A deck is refurbished by removing the previous stain and preparing the surface for a new sealant.
Decks require power-washing. During any deck refurbishing job our painters put down the brush and pick up a power-washer. The house must be kept wet and clean if any strippers are being used to remove old stain. (Yes, there are green strippers.) A good power-washing will be with the grain and done in long straight motions over the deck boards. Maintain a constant height and steady hand. If wood grain does get raised we lightly sand it to make the deck smooth again.
Purchasing a Deck Stain: Deck stains are not created equal, not by a long shot. Go with the best. Check with consumer reports, ask the professionals. The best deck stains are more expensive but more resistant to the extremes in climate we have here in Madison and the rest of Wisconsin. The longevity and sustained beauty of these high end stains, such as, Sikkens, will more than pay for itself in the long run. It’s an investment. We like to use Sikkens brand stains in a low-VOC formula.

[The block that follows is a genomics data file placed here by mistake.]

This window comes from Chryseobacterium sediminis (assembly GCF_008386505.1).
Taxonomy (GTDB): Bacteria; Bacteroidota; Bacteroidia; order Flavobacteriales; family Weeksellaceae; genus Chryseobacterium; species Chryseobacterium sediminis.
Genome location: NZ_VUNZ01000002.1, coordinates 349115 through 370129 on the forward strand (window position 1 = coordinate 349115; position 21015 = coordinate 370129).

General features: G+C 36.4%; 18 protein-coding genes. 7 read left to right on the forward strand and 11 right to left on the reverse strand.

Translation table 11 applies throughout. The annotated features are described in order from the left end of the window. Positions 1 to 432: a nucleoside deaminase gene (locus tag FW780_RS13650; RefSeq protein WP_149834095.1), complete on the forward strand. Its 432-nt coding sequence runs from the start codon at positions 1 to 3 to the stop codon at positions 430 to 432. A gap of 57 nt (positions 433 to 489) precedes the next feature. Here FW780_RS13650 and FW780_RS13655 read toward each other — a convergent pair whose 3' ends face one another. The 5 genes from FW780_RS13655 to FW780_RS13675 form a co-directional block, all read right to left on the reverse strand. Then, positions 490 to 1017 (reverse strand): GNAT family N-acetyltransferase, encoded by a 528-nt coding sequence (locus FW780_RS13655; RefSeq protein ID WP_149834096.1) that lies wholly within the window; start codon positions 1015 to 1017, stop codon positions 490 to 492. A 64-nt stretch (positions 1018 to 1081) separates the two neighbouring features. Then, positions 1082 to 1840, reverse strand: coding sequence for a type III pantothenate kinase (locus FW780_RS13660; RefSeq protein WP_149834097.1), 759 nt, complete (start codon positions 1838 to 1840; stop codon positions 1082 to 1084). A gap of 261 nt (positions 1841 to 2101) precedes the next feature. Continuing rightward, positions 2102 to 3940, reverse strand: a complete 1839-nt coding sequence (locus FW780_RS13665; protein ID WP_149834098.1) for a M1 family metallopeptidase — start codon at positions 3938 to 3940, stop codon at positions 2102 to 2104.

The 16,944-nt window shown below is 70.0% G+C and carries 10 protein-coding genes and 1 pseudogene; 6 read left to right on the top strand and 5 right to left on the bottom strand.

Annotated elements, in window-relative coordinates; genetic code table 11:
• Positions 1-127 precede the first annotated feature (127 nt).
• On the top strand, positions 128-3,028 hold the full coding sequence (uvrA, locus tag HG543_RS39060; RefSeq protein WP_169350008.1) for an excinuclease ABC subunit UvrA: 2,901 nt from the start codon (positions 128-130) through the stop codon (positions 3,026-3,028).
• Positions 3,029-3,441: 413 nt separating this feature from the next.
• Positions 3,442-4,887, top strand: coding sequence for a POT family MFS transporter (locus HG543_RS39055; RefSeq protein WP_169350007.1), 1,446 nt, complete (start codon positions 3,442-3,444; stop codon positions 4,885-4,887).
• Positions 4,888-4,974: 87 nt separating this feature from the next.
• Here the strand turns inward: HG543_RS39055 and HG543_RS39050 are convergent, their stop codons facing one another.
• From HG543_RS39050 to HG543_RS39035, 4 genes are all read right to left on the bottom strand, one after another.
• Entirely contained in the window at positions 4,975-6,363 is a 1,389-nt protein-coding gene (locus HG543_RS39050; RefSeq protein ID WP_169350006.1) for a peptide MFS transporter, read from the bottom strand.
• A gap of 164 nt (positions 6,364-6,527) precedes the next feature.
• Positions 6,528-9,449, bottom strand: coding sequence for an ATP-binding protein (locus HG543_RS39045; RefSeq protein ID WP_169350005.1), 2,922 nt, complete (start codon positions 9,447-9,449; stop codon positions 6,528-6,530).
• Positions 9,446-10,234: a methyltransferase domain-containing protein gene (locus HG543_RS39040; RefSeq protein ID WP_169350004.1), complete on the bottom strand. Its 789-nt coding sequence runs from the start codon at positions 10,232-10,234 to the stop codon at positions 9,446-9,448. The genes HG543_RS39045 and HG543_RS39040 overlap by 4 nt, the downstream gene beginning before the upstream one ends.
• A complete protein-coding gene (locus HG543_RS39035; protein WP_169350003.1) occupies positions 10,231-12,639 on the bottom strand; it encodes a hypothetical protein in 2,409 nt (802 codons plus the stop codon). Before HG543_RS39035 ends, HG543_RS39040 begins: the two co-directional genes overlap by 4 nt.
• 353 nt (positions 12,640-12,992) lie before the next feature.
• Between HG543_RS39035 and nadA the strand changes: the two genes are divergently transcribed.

Eric Welch Painting and the Deck Refurbishing Process: Railings, deck boards, and spindles are all most commonly coated with an oil-base semi-stain. We are now seeing equal performance from water-base semi-stains as well. A china bristle brush is necessary to use with oil-base stains and nylon or polyester is fine with the water-base. Always start with the railings and spindles first and work your way down and around until only the deck boards remain. Apply stain evenly all the way across a deck board before moving to the next and work your way back and off the deck leaving the stairs or break in the railing for last. We like to apply two and sometimes even three coats of semi-stain to a surface as deck boards are exposed to the biggest extremes of the weather and heavy wear and tear. Due to the climate extremes EWP offers a one-year warranty on all deck refinishing. You can expect up to 2 to 4 years of looking its best. Be wary of deck-staining systems promising more.